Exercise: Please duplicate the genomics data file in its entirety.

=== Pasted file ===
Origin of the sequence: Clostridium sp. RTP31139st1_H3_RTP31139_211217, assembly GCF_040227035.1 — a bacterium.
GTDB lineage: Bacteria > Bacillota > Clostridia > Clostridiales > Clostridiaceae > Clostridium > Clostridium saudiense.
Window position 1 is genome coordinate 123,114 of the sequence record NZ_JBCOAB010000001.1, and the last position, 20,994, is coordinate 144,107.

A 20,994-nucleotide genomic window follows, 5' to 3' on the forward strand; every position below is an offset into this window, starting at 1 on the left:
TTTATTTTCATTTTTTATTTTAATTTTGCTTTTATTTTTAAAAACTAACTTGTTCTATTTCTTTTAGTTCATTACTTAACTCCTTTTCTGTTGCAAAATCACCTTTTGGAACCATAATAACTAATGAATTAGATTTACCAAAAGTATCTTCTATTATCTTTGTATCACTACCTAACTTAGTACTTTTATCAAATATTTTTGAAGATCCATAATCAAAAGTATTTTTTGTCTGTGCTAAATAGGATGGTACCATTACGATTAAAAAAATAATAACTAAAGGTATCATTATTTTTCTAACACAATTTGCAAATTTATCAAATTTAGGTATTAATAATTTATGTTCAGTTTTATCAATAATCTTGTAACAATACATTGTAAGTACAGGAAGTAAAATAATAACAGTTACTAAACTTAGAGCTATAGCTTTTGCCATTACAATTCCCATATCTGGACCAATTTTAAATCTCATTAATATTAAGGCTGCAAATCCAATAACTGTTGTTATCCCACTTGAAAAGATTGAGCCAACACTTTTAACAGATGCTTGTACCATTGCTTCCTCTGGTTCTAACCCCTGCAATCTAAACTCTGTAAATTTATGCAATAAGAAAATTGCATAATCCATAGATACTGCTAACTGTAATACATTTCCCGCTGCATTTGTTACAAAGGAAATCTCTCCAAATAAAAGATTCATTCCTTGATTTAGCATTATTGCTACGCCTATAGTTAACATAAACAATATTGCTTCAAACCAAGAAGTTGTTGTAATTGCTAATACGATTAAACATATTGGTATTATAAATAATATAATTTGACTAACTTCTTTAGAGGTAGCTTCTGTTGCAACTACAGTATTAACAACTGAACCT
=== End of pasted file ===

Origin of the sequence: Clostridium sp. RTP31139st1_H3_RTP31139_211217, assembly GCF_040227035.1 — a bacterium.
GTDB lineage: Bacteria > Bacillota > Clostridia > Clostridiales > Clostridiaceae > Clostridium > Clostridium saudiense.
Window position 1 is genome coordinate 123,114 of the sequence record NZ_JBCOAB010000001.1, and the last position, 20,994, is coordinate 144,107.

A 20,994-nucleotide genomic window follows, 5' to 3' on the forward strand; every position below is an offset into this window, starting at 1 on the left:
TTTATTTTCATTTTTTATTTTAATTTTGCTTTTATTTTTAAAAACTAACTTGTTCTATTTCTTTTAGTTCATTACTTAACTCCTTTTCTGTTGCAAAATCACCTTTTGGAACCATAATAACTAATGAATTAGATTTACCAAAAGTATCTTCTATTATCTTTGTATCACTACCTAACTTAGTACTTTTATCAAATATTTTTGAAGATCCATAATCAAAAGTATTTTTTGTCTGTGCTAAATAGGATGGTACCATTACGATTAAAAAAATAATAACTAAAGGTATCATTATTTTTCTAACACAATTTGCAAATTTATCAAATTTAGGTATTAATAATTTATGTTCAGTTTTATCAATAATCTTGTAACAATACATTGTAAGTACAGGAAGTAAAATAATAACAGTTACTAAACTTAGAGCTATAGCTTTTGCCATTACAATTCCCATATCTGGACCAATTTTAAATCTCATTAATATTAAGGCTGCAAATCCAATAACTGTTGTTATCCCACTTGAAAAGATTGAGCCAACACTTTTAACAGATGCTTGTACCATTGCTTCCTCTGGTTCTAACCCCTGCAATCTAAACTCTGTAAATTTATGCAATAAGAAAATTGCATAATCCATAGATACTGCTAACTGTAATACATTTCCCGCTGCATTTGTTACAAAGGAAATCTCTCCAAATAAAAGATTCATTCCTTGATTTAGCATTATTGCTACGCCTATAGTTAACATAAACAATATTGCTTCAAACCAAGAAGTTGTTGTAATTGCTAATACGATTAAACATATTGGTATTATAAATAATATAATTTGACTAACTTCTTTAGAGGTAGCTTCTGTTGCAACTACAGTATTAACAACTGAACCT